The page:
Building The Habit
Scott is an unlikely fiction writer, he is a physics teacher who loves literature. He started writing short stories and quickly went to writing novels. His first book The Invisible Life of Ivan Isaenko was an award-winning breakout novel that was published and he is working on his second.
In this interview, he discusses how he finds his ideas, writes his books and how he landed a publishing contract for his first book.
Scott Stambach lives in San Diego where he teaches physics at High Tech High Media Arts. He also collaborates with Science for Monks, a group of educators and monastics working to establish science programs in Tibetan Monasteries throughout India. He has written about his experiences working with monks of Sera Jey monastery and has published short fiction in several literary journals including Eclectica, Stirring, and Convergence.
[01:30] His Early Beginnings as a Writer
- Initially wanting to be a rockstar, Scott got inspired after reading the book House of Leaves by Mark Danielewski. Upon finishing it, he just had this thought of wanting for people what the book just did for him. And he seriously committed to it from that point on.
- WIthout even proper training, Scott started writing about short stories. At that time, he would teach all day. Then at night, he’d go to some coffee shop and write his 500 words.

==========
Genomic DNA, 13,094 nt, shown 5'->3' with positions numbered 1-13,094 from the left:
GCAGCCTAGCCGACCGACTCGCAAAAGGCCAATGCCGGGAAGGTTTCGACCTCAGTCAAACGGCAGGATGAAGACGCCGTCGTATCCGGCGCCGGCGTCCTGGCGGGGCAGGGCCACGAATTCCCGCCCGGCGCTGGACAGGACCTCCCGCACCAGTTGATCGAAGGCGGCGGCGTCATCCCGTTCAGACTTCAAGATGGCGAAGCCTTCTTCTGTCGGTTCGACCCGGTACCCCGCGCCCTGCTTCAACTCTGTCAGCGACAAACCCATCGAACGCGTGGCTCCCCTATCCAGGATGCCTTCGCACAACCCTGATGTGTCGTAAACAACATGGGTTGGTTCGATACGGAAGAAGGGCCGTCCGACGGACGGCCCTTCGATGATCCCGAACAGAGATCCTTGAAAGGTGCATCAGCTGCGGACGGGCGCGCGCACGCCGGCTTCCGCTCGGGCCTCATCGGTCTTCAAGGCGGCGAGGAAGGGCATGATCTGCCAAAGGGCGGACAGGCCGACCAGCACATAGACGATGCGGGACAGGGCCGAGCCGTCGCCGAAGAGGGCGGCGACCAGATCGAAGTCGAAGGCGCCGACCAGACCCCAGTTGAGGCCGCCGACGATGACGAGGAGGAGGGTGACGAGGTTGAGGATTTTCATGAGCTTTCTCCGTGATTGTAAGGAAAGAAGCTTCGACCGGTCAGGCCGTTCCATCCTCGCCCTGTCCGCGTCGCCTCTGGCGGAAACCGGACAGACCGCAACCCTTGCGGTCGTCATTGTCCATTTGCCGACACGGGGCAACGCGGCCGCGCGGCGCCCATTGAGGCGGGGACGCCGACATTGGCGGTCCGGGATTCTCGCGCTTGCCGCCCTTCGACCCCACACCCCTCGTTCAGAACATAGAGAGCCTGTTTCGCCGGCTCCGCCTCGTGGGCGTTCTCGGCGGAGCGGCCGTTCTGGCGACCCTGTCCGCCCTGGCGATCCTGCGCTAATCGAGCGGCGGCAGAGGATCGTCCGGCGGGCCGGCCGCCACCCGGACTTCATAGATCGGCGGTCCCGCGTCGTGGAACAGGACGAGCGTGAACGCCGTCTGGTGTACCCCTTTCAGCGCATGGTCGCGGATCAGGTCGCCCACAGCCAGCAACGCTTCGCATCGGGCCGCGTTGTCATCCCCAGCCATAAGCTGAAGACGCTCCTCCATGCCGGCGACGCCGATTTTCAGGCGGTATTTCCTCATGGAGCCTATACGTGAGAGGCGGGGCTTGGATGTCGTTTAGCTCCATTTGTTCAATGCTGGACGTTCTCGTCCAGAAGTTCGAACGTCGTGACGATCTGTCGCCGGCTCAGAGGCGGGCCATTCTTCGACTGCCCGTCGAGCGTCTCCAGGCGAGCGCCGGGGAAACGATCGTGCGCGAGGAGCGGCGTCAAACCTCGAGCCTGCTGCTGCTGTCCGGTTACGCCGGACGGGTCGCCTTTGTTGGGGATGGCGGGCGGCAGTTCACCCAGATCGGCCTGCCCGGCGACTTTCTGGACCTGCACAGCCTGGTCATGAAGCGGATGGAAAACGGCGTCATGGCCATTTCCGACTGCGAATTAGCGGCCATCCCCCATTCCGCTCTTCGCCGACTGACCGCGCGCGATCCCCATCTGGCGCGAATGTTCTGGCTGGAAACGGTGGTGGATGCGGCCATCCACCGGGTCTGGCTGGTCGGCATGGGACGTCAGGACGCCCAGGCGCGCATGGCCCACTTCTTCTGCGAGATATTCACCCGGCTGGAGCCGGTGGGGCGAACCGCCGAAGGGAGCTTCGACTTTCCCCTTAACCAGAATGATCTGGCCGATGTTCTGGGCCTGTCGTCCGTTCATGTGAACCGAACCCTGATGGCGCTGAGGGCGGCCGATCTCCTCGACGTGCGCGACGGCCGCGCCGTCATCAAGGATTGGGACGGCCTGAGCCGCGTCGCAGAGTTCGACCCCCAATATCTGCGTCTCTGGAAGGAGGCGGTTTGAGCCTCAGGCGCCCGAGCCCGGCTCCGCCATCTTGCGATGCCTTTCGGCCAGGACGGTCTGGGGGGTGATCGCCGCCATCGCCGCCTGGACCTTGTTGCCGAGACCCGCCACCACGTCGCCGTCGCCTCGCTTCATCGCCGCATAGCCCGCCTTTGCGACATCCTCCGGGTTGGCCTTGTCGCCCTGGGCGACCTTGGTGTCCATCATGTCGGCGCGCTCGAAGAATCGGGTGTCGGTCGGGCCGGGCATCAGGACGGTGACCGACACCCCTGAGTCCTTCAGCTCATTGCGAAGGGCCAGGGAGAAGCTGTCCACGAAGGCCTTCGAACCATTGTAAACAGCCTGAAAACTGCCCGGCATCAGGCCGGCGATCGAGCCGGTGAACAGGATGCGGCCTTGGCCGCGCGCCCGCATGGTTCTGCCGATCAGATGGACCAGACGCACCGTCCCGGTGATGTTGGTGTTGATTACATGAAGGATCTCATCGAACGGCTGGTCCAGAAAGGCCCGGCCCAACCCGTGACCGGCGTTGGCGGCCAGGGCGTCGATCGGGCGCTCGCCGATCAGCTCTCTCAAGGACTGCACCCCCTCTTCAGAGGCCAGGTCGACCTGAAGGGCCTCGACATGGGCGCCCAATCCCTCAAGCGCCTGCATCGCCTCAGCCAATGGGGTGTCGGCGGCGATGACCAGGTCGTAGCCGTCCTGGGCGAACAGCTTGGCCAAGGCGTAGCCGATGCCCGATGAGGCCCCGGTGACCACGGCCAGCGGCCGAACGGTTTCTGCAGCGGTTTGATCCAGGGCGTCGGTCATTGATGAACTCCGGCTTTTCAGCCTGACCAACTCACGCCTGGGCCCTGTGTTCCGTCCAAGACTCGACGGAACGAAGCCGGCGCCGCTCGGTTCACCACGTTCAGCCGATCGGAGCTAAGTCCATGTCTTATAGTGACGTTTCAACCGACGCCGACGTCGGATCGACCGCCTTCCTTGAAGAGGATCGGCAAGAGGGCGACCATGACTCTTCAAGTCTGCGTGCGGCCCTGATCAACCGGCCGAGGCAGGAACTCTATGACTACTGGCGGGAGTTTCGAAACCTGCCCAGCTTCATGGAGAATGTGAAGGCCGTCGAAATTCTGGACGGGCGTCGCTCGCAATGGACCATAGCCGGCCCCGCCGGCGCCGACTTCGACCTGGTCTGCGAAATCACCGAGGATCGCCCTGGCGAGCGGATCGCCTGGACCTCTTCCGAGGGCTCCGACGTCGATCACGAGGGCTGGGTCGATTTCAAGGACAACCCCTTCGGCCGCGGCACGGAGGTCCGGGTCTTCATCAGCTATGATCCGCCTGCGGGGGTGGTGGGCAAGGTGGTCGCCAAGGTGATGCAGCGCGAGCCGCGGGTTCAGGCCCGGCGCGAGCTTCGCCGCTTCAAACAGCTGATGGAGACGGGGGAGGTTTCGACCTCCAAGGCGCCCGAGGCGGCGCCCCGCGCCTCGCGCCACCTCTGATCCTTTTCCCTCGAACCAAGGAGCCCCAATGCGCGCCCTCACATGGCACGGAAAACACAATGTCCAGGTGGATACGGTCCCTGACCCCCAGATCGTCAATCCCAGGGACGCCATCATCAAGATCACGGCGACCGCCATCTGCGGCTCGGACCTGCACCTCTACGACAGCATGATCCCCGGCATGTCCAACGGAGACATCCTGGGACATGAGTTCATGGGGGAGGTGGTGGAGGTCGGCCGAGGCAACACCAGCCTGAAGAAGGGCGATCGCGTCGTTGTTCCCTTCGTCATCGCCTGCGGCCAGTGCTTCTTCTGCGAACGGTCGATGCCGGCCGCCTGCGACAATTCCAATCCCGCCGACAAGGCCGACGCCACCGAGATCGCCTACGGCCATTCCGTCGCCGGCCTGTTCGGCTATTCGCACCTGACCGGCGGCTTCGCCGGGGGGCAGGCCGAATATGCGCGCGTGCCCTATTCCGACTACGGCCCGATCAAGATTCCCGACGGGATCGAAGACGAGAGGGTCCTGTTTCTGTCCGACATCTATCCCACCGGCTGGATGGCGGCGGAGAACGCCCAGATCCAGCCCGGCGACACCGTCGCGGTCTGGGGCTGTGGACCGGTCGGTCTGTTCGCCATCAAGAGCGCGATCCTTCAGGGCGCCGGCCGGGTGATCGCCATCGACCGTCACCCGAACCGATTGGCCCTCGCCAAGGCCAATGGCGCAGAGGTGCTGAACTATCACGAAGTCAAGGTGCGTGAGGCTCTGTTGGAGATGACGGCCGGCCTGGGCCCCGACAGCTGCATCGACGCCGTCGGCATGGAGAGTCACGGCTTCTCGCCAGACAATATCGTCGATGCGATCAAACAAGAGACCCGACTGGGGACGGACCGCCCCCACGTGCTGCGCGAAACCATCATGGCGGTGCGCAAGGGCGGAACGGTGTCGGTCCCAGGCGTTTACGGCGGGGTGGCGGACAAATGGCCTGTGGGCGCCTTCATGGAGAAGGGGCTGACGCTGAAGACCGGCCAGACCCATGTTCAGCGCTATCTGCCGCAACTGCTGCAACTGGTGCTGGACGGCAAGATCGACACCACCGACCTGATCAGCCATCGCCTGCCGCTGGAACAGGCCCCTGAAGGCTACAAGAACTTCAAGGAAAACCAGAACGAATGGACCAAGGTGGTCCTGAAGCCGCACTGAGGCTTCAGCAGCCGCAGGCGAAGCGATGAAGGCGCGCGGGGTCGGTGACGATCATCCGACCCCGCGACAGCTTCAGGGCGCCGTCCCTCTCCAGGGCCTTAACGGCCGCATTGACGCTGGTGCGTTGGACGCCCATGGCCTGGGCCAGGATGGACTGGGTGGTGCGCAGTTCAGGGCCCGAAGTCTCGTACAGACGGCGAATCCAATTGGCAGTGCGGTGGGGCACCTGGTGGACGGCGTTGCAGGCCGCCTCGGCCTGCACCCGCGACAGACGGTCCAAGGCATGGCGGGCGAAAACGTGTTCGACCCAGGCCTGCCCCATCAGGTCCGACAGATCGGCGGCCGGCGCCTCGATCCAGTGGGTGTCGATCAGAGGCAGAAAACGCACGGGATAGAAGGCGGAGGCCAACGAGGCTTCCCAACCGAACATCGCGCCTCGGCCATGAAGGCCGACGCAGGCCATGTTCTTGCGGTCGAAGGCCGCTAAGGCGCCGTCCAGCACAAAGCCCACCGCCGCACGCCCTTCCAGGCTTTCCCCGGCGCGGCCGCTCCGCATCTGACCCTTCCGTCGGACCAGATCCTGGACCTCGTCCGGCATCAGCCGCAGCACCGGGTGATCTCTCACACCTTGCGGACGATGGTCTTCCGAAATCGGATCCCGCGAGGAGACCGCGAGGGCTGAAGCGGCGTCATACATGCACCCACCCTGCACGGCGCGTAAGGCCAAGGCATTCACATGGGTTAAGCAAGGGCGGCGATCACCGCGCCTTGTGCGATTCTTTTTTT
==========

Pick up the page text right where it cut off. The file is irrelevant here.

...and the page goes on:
- He’d write 20-30 short stories for a year and a half through the process, he thought of publishing it as a collection of short stories. He now describes it as a very naive move since writers do not publish a collection of short stories.
[05:05] Getting an Agent for Your Book
- Check out WritersMarket.com, where you can subscribe to it for a fee and they’d give you the numbers and email addresses for every agent in North America , some in Australia and England.
- A month later, he got an email from one interested agent telling him that short stories that don’t seem all related to each other, except for one story they found particularly interesting and would make a really great novel.
- Scott says that if you get any bite, you jump on it. And that’s what Scott did!
- At that time, he called the story as The Quiet Catharsis of Ivan Isaenko, which was about a 17-year-old boy who lived his entire life in an asylum for victims of Chernobyl. So he went for it with the same process of writing 500 words a day.
[06:50] Building a Habit: Writing 500 Words Per Day
- He personally believes this is how work gets done. If you do 500 words a day, at the end of the year, you have 180,000 words, which is one and a half to two novels.
- If you can just make the commitment and do it, there’s a choice regardless of how you feel every morning.
- It does’t matter how you feel, just write your 500 words a day. After emailing his whole manuscript, he just kept waiting until he got an affirmative response.
[10:56] Developing the Character
- In writing his book, Scott drew his inspiration and study point from an award-winning documentary he saw called Chernobyl Heart. The film brought cameras inside of the hospitals in Ukraine where they were looking to how much of the radiation has caused certain health issues and deformities in these kids. Scott describes this as a graphic, no holds barred, shocking documentary. In fact, he says it’s one of things that can shock you so much that you won’t forget it.